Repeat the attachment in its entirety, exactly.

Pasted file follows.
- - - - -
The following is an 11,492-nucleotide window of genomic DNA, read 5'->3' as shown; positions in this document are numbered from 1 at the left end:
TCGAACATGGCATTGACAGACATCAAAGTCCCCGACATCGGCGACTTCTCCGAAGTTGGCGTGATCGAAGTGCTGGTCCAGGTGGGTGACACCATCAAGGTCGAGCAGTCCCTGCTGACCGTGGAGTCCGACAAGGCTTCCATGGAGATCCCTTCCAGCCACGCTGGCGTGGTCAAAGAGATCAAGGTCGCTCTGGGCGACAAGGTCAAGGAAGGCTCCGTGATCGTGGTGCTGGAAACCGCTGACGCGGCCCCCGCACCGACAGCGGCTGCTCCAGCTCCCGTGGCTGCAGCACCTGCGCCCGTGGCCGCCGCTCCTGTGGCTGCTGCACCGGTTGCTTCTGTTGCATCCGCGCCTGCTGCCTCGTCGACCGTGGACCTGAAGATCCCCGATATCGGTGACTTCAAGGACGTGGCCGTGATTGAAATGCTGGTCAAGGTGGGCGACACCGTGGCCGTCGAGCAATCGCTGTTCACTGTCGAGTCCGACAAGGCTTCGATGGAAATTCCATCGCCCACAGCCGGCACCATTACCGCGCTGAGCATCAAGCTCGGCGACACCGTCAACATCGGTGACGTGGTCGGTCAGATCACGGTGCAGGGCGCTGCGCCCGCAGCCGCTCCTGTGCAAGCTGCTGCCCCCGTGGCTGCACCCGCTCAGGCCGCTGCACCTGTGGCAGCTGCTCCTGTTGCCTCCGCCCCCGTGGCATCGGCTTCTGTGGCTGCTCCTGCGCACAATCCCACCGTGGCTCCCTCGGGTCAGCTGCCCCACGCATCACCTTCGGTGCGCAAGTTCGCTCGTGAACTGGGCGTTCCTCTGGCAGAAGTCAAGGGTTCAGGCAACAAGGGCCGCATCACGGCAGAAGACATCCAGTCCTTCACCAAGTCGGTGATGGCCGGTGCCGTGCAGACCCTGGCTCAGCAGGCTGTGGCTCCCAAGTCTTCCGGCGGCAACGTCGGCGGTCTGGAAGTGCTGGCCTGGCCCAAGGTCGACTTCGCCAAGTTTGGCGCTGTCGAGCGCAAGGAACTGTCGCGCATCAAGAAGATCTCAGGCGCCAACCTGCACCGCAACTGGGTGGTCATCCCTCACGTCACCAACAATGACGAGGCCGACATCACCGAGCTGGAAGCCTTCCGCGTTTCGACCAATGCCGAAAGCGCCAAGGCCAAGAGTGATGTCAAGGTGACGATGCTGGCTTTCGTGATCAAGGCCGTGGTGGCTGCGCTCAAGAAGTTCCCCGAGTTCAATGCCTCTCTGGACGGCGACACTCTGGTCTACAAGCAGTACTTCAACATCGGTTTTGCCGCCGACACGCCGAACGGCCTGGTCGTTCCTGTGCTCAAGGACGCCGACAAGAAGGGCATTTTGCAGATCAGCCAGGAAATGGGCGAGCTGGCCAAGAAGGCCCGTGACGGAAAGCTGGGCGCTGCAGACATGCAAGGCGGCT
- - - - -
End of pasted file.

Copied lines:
The following is an 11,492-nucleotide window of genomic DNA, read 5'->3' as shown; positions in this document are numbered from 1 at the left end:
TCGAACATGGCATTGACAGACATCAAAGTCCCCGACATCGGCGACTTCTCCGAAGTTGGCGTGATCGAAGTGCTGGTCCAGGTGGGTGACACCATCAAGGTCGAGCAGTCCCTGCTGACCGTGGAGTCCGACAAGGCTTCCATGGAGATCCCTTCCAGCCACGCTGGCGTGGTCAAAGAGATCAAGGTCGCTCTGGGCGACAAGGTCAAGGAAGGCTCCGTGATCGTGGTGCTGGAAACCGCTGACGCGGCCCCCGCACCGACAGCGGCTGCTCCAGCTCCCGTGGCTGCAGCACCTGCGCCCGTGGCCGCCGCTCCTGTGGCTGCTGCACCGGTTGCTTCTGTTGCATCCGCGCCTGCTGCCTCGTCGACCGTGGACCTGAAGATCCCCGATATCGGTGACTTCAAGGACGTGGCCGTGATTGAAATGCTGGTCAAGGTGGGCGACACCGTGGCCGTCGAGCAATCGCTGTTCACTGTCGAGTCCGACAAGGCTTCGATGGAAATTCCATCGCCCACAGCCGGCACCATTACCGCGCTGAGCATCAAGCTCGGCGACACCGTCAACATCGGTGACGTGGTCGGTCAGATCACGGTGCAGGGCGCTGCGCCCGCAGCCGCTCCTGTGCAAGCTGCTGCCCCCGTGGCTGCACCCGCTCAGGCCGCTGCACCTGTGGCAGCTGCTCCTGTTGCCTCCGCCCCCGTGGCATCGGCTTCTGTGGCTGCTCCTGCGCACAATCCCACCGTGGCTCCCTCGGGTCAGCTGCCCCACGCATCACCTTCGGTGCGCAAGTTCGCTCGTGAACTGGGCGTTCCTCTGGCAGAAGTCAAGGGTTCAGGCAACAAGGGCCGCATCACGGCAGAAGACATCCAGTCCTTCACCAAGTCGGTGATGGCCGGTGCCGTGCAGACCCTGGCTCAGCAGGCTGTGGCTCCCAAGTCTTCCGGCGGCAACGTCGGCGGTCTGGAAGTGCTGGCCTGGCCCAAGGTCGACTTCGCCAAGTTTGGCGCTGTCGAGCGCAAGGAACTGTCGCGCATCAAGAAGATCTCAGGCGCCAACCTGCACCGCAACTGGGTGGTCATCCCTCACGTCACCAACAATGACGAGGCCGACATCACCGAGCTGGAAGCCTTCCGCGTTTCGACCAATGCCGAAAGCGCCAAGGCCAAGAGTGATGTCAAGGTGACGATGCTGGCTTTCGTGATCAAGGCCGTGGTGGCTGCGCTCAAGAAGTTCCCCGAGTTCAATGCCTCTCTGGACGGCGACACTCTGGTCTACAAGCAGTACTTCAACATCGGTTTTGCCGCCGACACGCCGAACGGCCTGGTCGTTCCTGTGCTCAAGGACGCCGACAAGAAGGGCATTTTGCAGATCAGCCAGGAAATGGGCGAGCTGGCCAAGAAGGCCCGTGACGGAAAGCTGGGCGCTGCAGACATGCAAGGCGGCT